Skip to main content

The Daughters of Palatine Hill by Phyllis T. Smith: A Book Review

The Daughters of Palatine Hill
Author: Phyllis T. Smith
Genre: Historical Fiction
Publisher: Lake Union Publishing
Release Date: February 16, 2016
Pages: 412
Source: Netgalley/Publisher in exchange for an honest review.
Synopsis: Two years after Emperor Augustus’s bloody defeat of Mark Antony and Cleopatra, he triumphantly returns to Rome. To his only child, Julia, he brings an unlikely companion—Selene, the daughter of the conquered Egyptian queen and her lover.

     Under the watchful eye of Augustus’s wife, Livia, Selene struggles to accept her new home among her parents’ enemies. Bound together by kinship and spilled blood, these three women—Livia, Selene, and Julia—navigate the dangerous world of Rome’s ruling elite, their every move a political strategy, their most intimate decisions in the emperor’s hands.

     Always suppressing their own desires for the good of Rome, each must fulfill her role. For astute Livia, this means unwavering fidelity to her all-powerful husband; for sensual Julia, surrender to an arranged marriage and denial of her craving for love and the pleasures of the flesh; for orphaned Selene, choosing between loyalty to her family’s killers and her wish for revenge.

     Can they survive Rome’s deadly intrigues, or will they be swept away by the perilous currents of the world’s most powerful empire?

     My Review: The Daughters of Palatine Hill is the sequel to I Am Livia. The story is told through the perspective of three women; Livia, Emperor Augustus’s wife, Julia, Emperor Augustus’s daughter, and Cleopatra Selene, daughter of Mark Antony and Cleopatra. Three women each experience the cruelty of their Roman world. Each of them struggle to find their own happiness. However these three women soon find themselves caught up in the midst of political intrigue, and must make very hard choices.

     In the novel I Am Livia, we get to see Livia’s development from a young naive girl to a mature, smart, and capable young woman. In The Daughters of Palatine Hill, she has reached her maturity. She is politically adept and shrewd. She can be seen as cold and ruthless. However, she is loyal to her husband, Caesar Augustus, and has become his advisor. While she is wary of Cleopatra Selene due her to her parentage, she does see her younger self in her, and forms a kinship with her. She is also a loving mother to her children. She cares about her city and wants to restore peace and prosperity. I really did love Livia. She was Caesar Augustus’s conscience. She was his human side. She made her husband resort to acts of mercy for his enemies.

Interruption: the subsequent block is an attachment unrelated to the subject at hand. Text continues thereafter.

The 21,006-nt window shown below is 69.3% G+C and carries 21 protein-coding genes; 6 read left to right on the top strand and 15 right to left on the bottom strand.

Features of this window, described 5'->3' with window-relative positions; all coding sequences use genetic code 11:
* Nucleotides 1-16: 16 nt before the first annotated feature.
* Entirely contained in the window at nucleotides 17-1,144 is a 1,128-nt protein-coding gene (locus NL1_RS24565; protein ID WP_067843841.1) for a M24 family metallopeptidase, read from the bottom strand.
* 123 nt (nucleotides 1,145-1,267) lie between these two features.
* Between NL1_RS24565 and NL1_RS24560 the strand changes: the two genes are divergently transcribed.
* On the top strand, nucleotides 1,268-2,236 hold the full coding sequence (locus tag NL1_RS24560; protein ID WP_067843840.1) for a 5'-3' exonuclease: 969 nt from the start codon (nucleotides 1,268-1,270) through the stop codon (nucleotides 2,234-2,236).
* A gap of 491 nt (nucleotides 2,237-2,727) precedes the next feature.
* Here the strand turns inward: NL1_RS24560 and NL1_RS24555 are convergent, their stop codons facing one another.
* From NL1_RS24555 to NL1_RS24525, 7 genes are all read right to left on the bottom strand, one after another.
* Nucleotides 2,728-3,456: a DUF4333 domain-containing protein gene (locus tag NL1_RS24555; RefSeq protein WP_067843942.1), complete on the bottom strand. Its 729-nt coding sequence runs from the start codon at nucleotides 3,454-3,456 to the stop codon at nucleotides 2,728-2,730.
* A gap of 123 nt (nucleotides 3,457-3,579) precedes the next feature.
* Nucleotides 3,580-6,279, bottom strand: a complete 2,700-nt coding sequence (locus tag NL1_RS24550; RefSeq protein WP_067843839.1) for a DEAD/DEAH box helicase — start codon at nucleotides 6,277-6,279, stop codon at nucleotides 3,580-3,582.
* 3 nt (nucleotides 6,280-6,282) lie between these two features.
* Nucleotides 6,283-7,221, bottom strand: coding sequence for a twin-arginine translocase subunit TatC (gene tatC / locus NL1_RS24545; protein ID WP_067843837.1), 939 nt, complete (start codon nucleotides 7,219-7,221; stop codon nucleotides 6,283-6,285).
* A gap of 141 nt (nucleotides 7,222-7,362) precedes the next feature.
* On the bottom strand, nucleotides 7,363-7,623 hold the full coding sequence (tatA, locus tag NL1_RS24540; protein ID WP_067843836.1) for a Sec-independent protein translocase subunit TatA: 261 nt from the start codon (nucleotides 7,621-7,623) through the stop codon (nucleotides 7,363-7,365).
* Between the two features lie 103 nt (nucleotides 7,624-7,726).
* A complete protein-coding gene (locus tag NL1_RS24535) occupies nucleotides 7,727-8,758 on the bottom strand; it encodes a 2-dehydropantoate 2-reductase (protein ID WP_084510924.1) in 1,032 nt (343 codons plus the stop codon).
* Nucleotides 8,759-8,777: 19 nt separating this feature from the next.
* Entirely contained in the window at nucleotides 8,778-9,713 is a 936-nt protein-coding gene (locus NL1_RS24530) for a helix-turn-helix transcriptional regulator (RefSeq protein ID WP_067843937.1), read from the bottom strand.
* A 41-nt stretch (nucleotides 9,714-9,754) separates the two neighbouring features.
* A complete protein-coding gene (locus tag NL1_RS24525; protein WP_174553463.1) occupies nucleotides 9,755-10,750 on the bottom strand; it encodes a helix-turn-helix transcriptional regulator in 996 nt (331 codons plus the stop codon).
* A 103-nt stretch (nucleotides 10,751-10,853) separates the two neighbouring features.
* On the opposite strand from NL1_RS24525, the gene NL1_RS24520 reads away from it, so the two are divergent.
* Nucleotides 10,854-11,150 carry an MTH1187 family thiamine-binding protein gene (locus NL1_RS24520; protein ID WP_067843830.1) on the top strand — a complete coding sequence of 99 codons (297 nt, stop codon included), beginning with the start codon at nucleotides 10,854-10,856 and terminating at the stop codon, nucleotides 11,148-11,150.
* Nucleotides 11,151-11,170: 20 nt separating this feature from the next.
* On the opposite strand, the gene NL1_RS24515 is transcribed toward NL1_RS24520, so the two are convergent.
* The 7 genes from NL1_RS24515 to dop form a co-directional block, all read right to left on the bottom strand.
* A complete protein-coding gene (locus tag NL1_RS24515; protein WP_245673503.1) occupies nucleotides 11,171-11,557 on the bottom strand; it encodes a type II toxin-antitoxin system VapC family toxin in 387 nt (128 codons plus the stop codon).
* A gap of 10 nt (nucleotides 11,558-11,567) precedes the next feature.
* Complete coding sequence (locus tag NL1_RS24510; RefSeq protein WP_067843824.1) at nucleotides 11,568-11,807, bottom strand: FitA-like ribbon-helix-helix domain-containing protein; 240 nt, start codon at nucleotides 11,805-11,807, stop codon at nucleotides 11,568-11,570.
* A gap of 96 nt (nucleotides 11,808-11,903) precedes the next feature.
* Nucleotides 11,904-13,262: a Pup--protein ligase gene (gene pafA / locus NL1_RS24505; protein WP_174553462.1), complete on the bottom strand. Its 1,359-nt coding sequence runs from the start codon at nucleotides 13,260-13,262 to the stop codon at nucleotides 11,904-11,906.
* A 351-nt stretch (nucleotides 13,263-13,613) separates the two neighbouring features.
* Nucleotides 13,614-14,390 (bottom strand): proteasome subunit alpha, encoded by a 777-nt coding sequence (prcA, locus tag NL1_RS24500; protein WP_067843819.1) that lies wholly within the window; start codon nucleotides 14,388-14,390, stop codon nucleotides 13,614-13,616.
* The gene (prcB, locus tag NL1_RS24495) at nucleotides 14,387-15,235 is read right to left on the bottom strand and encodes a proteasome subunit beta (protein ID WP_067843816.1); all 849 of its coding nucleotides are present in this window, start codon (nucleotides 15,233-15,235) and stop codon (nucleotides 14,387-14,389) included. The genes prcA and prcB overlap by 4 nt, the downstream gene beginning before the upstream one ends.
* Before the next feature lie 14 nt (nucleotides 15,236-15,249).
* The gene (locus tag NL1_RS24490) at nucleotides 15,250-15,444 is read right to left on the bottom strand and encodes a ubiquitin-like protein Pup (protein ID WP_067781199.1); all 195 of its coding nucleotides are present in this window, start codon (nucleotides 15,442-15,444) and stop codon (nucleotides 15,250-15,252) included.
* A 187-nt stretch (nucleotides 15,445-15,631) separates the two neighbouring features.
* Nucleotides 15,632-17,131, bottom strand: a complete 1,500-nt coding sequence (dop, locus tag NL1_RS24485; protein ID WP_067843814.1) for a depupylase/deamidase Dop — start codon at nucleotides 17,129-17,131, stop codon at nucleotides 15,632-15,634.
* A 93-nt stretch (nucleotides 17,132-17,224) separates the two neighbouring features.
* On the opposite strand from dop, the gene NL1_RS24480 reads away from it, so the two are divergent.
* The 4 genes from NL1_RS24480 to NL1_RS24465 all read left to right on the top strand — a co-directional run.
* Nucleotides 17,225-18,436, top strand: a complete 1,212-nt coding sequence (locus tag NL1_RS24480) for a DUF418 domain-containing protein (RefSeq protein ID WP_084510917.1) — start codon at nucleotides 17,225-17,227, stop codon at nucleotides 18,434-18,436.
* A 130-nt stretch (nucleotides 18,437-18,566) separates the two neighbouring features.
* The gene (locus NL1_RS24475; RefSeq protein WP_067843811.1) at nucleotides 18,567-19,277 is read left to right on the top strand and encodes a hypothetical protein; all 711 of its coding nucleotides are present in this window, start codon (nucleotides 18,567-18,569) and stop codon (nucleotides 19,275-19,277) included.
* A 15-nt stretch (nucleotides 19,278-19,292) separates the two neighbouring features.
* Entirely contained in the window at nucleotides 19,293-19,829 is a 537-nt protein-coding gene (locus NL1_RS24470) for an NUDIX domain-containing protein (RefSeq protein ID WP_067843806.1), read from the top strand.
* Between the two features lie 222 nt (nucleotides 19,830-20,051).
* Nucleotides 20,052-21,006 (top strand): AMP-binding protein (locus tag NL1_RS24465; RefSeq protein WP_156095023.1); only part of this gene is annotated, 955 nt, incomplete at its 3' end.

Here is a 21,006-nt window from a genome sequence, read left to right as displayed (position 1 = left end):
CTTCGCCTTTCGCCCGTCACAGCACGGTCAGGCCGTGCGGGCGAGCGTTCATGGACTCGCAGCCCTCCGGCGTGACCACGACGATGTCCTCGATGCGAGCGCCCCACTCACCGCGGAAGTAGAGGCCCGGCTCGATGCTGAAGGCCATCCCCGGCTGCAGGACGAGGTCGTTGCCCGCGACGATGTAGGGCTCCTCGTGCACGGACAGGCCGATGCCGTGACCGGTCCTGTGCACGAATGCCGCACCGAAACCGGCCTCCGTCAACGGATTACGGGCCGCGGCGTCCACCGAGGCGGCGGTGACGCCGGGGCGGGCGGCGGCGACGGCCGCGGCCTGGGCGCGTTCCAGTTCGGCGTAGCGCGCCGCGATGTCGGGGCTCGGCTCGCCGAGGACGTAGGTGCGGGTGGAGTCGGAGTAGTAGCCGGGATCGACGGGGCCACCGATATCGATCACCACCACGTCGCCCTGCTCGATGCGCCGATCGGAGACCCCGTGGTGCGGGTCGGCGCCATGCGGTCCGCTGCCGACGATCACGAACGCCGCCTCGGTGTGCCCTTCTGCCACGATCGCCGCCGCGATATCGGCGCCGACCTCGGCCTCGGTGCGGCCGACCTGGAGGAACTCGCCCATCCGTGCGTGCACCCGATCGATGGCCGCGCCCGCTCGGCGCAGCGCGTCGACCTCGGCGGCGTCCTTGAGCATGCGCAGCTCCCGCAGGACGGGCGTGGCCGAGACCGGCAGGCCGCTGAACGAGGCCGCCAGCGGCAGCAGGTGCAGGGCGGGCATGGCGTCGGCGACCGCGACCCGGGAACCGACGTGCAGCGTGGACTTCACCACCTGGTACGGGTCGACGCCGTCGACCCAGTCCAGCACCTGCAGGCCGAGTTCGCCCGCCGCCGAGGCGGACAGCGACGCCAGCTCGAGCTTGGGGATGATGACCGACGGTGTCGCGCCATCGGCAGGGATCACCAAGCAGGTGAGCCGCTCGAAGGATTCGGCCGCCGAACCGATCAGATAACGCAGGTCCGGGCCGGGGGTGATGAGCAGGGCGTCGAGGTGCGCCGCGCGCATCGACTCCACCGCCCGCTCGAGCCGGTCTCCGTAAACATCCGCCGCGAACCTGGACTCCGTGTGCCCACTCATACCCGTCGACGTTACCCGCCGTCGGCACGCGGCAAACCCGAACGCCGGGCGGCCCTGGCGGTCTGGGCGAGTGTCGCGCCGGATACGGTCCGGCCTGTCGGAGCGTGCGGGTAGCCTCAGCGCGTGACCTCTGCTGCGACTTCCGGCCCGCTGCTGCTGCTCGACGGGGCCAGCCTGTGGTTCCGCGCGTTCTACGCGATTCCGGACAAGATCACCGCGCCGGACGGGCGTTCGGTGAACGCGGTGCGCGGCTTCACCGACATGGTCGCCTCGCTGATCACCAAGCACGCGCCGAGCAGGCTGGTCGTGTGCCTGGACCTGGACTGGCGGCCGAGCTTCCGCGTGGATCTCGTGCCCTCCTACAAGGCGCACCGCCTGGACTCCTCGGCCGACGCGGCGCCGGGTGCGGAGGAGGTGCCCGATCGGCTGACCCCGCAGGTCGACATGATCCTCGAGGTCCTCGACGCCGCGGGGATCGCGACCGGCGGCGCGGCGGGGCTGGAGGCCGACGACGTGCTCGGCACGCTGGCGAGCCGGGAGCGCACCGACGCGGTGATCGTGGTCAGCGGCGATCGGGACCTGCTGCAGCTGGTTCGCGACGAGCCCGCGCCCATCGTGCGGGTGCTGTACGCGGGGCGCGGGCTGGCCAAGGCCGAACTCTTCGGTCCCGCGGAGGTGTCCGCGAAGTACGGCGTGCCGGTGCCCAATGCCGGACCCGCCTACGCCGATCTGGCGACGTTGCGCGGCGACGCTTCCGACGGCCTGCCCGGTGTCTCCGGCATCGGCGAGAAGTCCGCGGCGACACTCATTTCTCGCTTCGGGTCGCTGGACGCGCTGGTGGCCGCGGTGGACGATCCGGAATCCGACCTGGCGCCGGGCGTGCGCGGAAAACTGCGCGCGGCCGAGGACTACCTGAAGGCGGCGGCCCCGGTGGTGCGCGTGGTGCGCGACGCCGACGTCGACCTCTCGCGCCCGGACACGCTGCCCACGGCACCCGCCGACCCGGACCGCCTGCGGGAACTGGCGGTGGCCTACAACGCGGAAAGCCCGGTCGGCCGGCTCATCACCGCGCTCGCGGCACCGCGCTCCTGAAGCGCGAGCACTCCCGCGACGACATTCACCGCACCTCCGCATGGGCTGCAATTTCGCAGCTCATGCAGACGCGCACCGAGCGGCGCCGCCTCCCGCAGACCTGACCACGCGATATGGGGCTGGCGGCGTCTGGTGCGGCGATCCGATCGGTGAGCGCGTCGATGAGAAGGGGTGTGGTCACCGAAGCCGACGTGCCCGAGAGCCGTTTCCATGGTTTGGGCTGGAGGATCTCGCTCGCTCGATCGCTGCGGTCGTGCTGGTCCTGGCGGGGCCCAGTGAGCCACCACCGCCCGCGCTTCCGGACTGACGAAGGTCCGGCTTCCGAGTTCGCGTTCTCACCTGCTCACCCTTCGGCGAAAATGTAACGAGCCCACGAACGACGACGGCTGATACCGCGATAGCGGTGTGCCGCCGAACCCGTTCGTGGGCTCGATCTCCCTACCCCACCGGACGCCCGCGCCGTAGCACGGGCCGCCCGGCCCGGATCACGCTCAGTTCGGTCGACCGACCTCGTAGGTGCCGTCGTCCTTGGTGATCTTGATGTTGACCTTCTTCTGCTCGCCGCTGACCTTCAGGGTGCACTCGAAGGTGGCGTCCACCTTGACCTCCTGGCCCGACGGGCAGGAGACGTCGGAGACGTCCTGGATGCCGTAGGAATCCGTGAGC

While this book portrays Julia as a sympathetic character, I really did not like  her. This novel merely depicts her as a tool for her father to build the legacy of her empire. However, I did not agree with her actions. She was rebellious with her father, and it shows that her actions broke her father’s heart. Seeing how Julia has hurt her father really made me dislike her a lot because it was very heart-breaking reading it. Caesar Augustus loved his daughter and her betrayal really crushed his soul. While this book shows that Julia does this because she is lonely and that she wants to be with the man she loves, I still think that severing her ties with her father completely was not justified. Therefore, Julia seemed like a selfish character who does not think about the consequences she has on others.

     Cleopatra Selene was my favorite character in this book. She really had it hard. She watched her parents die and she was forced to live under her enemies household. She was a woman who suffered great pain, always wary of her enemies. She lives day to day as she wonders if Caesar Augustus will kill her any minute. She thinks only of survival, and gives her loyalty to Livia so she can live. She does fall in love with with Juba, a prince who also has lost his kingdom. The two are kindred spirits because they know what it is like to serve and live under their enemies. They become king and queen of Mauretania, and Cleopatra Selene wants to build a legacy of her forebears. However, with trouble stirring in Rome, Cleopatra Selene finds herself having to make tough decisions and sacrifices for the good of her kingdom.